Innumerable as the Starrs of Night,
Or Starrs of Morning,
Dew-drops, which the Sun
on every leaf and every flouer
Beauty is truth, truth beauty,
— that is all
Ye know on earth, and all
ye need to know.
E = M
Energy is eternal delight.
Impearls: "A Great Eye, lidless, (formerly) wreathed in flame..." - Chicxulub, the dinosaur-killer crater
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“A Great Eye, lidless, (formerly) wreathed in flame…” –
It's well accepted among scientists nowadays that the dinosaurs — along with three-quarters of all species on earth, land and sea — disappeared in the aftermath of the cataclysmic collision of a sizable asteroid or comet impacting the earth some 65 million years ago. Though the huge, multi-ringed, some 180 kilometers (112 miles) in diameter crater resulting from that cosmic trainwreck was found over a decade ago — buried at the northwestern tip of the Yucatan peninsula in Mexico, beneath up to a kilometer of sediments — it's apparently invisible as far as any visible effect on the surface topography of that part of the Yucatan (which basically is about as flat as a pancake) is concerned.
The deeply buried crater's seeming irrelevance to affairs on the surface is more apparent than real, however. The porous limestone (so-called “karst”) basement of the Yucatan is pierced by a plenitude of water-filled sinkholes, known locally as “cenotes”. These cenotes fall into patterns (easily visible on detailed road maps, for example) which, it turns out, congregate along the buried outer wall of the stupendous concentric-ringed prehistoric crater.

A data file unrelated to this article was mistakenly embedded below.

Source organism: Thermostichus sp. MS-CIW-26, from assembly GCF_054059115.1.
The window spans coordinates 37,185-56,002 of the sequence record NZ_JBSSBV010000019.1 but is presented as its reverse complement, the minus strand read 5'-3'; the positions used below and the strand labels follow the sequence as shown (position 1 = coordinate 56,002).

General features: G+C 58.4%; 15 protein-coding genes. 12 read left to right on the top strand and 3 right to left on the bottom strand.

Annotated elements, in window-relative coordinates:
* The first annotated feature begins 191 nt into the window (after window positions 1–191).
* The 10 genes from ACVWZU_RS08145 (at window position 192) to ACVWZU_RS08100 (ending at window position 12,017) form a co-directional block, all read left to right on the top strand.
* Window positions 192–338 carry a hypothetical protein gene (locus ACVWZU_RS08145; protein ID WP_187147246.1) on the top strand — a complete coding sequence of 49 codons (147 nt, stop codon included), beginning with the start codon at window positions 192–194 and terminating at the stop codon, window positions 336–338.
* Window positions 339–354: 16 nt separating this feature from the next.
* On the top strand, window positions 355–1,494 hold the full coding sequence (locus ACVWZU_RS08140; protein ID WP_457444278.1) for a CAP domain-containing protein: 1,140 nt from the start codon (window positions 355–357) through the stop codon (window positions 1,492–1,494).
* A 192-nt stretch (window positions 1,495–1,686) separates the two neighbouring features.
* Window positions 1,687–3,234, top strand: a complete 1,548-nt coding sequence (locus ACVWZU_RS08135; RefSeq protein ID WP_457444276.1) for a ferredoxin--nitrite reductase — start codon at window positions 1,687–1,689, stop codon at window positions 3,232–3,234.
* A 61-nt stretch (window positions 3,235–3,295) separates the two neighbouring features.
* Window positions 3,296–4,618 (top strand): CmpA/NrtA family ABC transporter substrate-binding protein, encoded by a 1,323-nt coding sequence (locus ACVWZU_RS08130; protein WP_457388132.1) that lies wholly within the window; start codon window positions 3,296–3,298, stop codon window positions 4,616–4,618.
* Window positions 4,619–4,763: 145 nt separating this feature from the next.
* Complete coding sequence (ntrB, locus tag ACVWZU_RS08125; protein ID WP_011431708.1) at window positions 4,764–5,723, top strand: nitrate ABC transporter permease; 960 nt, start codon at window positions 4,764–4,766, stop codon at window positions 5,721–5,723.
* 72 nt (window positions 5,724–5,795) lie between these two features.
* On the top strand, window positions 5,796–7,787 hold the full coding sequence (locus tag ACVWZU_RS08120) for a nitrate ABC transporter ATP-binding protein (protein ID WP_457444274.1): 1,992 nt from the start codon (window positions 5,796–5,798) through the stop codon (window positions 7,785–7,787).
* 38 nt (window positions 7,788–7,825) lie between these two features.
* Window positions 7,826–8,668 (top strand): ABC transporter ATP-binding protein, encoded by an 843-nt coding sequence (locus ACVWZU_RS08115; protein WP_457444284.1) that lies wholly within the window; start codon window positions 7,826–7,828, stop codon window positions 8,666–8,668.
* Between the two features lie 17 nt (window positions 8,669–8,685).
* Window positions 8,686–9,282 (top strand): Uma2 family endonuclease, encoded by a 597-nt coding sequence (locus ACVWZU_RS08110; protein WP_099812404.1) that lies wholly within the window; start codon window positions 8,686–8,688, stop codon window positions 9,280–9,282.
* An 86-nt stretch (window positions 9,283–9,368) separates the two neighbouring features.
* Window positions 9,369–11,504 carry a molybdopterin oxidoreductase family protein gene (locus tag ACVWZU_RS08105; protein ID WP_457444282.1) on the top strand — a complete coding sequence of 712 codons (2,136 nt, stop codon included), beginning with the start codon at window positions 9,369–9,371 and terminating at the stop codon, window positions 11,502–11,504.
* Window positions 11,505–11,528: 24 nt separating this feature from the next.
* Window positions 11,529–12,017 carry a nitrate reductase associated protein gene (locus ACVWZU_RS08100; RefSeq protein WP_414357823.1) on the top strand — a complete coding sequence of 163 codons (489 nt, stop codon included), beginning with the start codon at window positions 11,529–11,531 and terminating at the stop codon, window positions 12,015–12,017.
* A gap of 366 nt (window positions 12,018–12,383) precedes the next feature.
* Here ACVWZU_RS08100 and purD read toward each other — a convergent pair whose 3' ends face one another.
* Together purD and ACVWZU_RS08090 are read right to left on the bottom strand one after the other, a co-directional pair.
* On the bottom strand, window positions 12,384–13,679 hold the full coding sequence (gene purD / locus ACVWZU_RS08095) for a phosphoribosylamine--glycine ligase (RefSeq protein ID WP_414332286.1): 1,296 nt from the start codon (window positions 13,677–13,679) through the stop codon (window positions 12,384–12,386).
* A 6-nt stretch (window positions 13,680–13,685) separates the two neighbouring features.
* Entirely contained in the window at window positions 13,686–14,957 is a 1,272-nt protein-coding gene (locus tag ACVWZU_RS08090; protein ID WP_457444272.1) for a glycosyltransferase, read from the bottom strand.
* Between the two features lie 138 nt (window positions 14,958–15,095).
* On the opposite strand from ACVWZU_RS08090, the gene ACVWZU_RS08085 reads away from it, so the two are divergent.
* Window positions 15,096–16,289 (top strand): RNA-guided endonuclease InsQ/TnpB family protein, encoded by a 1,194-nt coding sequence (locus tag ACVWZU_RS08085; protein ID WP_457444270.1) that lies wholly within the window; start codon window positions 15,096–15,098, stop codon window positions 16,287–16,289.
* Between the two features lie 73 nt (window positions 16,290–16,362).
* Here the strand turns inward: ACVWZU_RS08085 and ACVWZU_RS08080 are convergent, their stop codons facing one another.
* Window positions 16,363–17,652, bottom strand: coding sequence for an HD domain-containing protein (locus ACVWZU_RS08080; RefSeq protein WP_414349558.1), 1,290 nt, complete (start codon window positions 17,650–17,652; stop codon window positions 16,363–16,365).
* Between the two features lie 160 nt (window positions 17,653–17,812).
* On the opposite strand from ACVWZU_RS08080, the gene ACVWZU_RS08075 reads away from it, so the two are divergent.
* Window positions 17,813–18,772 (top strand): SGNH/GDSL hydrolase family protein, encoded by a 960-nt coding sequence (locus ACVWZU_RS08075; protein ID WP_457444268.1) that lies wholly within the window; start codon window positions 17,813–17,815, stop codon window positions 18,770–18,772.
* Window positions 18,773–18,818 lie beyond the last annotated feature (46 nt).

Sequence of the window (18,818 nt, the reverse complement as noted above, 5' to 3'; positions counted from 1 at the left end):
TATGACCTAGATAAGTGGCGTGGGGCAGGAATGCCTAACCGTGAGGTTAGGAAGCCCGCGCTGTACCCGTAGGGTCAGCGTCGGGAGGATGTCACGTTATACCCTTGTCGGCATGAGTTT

(Thus, one can swim in a pool lying atop the old dinosaur-killer crater rim. A fond remembrance: rather like the Pantheon in Rome, one might say, the underground cenote raised a vast dome vaulting through the rock ceiling into daylight for only a brief circle, through which sunlight poured to blaze in the otherwise dark, quiet pool, down the roof and along the sides of which stalactite and stalagmite columns marched….)
As A. R. Hildebrand and his colleagues (authors of the paper in Nature “Size and structure of the Chicxulub crater revealed by horizontal gravity gradients and cenotes” that is considered in this piece) describe it: 1
The authors also note that, “The edges of the crater (and associated gravity-gradient features) correspond to bends in the coastline, and interior gradient features sometimes correlate with rocky points along the coastline.”
Beyond those surficial physical consequences of the subterranean crater's presence, the team assembling this marvelous figure and accompanying article, in effect — “merely” by careful measurement of seemingly trivial changes in gravity — have stripped the veil off this vast interred sepulchre, revealing the blasted hole in all its ruined glory! Kudos to the group for putting together this dramatic portrait — which isn't an image at all in the sense of a photograph, but might as well be for the clarity of the scene it presents.
The authors interpret the spectacular visage of the ancient crater: 1
Hildebrand et al. acknowledge that, “the peripheral strong gradient features are truncated or diverted for the northern third of the crater.
Magnetic and seismic data confirm that a completely circular basin and impact structure is present, and some weak circular structure appears in the gravity data north of the truncation of the peripheral gradient features, but the cause of the truncation of Chicxulub's gravity expression remains to be understood.”
Here's the Abstract from A. R. Hildebrand and colleagues' Nature article: 1
1 A. R. Hildebrand, M. Pilkington, M. Connors, C. Ortiz-Aleman, and R. E. Chavez, “Size and structure of the Chicxulub crater revealed by horizontal gravity gradients and cenotes,” Nature, Vol. 376, Issue No. 6539 (dated 1995-08-03), pp. 415-417 [doi:10.1038/376415a0]. Requires pay-per-view for full text.
UPDATE: 2004-01-19 19:00 UT: Substantial rewording and material added from Hildebrand et al.
UPDATE: 2005-07-24 06:00 UT: Compression on crater image decreased.
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